Dr Phil Heyward
Department of Physiology
Otago School of Medical Sciences
University of Otago
PO Box 913
Fax: +64 3 479 7323
Member of Cellular & Molecular Neuroscience.
- The sense of smell: Our ability to sense airborne chemicals is based on patterns of neuronal activity in the brain. We use electrophysiological recording from brain slices maintained in vitro to study how these patterns of activity are processed by individual neurons and circuits in the brain.
- Neurological disorders: Bipolar disorder, depression and epilepsy seem like very different problems, but they each result from abnormal levels of brain neuron activity. To understand these diseases better and develop better treatments we need to know more about how the current treatments work. We therefore focus our studies on how current treatments act on neurons to control their activity as individuals, and as members of brain circuits.
- Royal Society of New Zealand Marsden Fund (2005-2010): Timing and the sense of smell: how does the brain use time to identify an odour?
- Otago Medical Research Foundation (2004) Effects of Lithium on neuronal metabotropic responses to glutamate in mouse brain slices.
Previous lab personnel
- Postdoctoral Fellow: Dr Emma Coddington, now Ass. Prof., Oregon USA.
- Research Assistant: Liam Farley, now globetrotting;
- Research Students: Cristina Shirley, (PhD, 2009) now post-doc; Charlotte Butler Munro, (BBiomedSci(Hons) (2006), now PhD student; Malinda Tantirigama (BSc(Hons), 2008), now PhD student with Dr Ruth Empson.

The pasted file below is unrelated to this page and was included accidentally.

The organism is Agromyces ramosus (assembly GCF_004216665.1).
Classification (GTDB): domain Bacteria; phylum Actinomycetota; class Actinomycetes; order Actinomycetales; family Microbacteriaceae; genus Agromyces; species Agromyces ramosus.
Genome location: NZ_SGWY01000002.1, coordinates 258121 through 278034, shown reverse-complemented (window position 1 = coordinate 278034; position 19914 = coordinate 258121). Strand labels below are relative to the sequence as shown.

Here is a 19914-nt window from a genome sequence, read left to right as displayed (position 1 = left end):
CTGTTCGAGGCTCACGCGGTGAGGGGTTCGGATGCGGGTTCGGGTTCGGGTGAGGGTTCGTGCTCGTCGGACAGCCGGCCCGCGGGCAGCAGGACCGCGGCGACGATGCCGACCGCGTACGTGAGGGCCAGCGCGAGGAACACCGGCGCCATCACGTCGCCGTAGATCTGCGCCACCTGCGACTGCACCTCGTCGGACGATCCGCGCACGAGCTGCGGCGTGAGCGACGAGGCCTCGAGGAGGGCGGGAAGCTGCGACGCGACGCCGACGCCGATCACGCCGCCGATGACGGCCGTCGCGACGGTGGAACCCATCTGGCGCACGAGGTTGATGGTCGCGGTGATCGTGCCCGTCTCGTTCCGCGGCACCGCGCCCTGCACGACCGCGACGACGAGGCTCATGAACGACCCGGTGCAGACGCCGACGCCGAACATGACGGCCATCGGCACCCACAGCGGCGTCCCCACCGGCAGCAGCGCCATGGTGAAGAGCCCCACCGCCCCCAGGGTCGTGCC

- Butler-Munro C., Coddington E.J., Shirley C.H., Heyward P.M. (2010) Lithium Modulates Cortical Excitability in vitro. Brain Research (In press)
- Heyward P. M. (2010) A brain slice bath for physiology and compound microscopy, with dual?sided perifusion. J. Microscopy (In press).
- Wachowiak M, McGann JP, Heyward PM, Shao Z, Puche AC, Shipley MT (2005). Inhibition of olfactory receptor neuron input to olfactory bulb glomeruli mediated by suppression of presynaptic calcium influx. J Neurophysiol. 94: 2700 - 2712.
- Heinbockel T, Heyward P, Conquet F, Ennis M (2004). Regulation of main olfactory bulb mitral cell excitability by metabotropic glutamate receptor mGluR1. J Neurophysiol 92(5): 3085-96. [Epub 2004 Jun 22].
- Puche AC, Heyward P, Shipley MT (2004). Transmembrane dye labeling and immunohistochemical staining of electrophysiologically characterized single neurons. J Neurosci Meth 137(2): 235-40.
- Aungst JL, Heyward PM, Puche AC, Karnup SV, Hayar A, Szabo G, Shipley MT (2003). Center-surround inhibition among olfactory glomeruli. Nature 426: 623-6229.
- Heyward PM, Shipley MT (2003). A device for automated control of pipette internal pressure for patch clamp recording. J Neurosci Methods 123: 109-115.
- Hayar A, Heyward PM, Heinbockel T, Shipley MT, Ennis M. (2001). Direct excitation of mitral cells via activation of alpha-1-adrenergic receptors in rat olfactory bulb slices. J Neurophysiol 86(5): 2173-82.
- Heyward PM, Ennis M, Keller A, Shipley MT (2001). Membrane bistability in olfactory bulb mitral cells. J Neurosci 21: 5311-5320.
- "Glutamate Synapses in Olfactory Neural Circuits" Chapter 18 in the edited book ?Amino Acid Receptor Research?, Paley F, Warfield TE, Nova Science Publishers, NY (2008).
I believe the best way to grow as a scientist is to be thrown in the deep end early on. My summer projects gave me this opportunity in a safe and fun environment, so when I started my thesis research I was already familiar with the scientific method. Having finished my PhD, I also really appreciate the boost they give my academic CV!
For more information on the Summer Research Programme, click here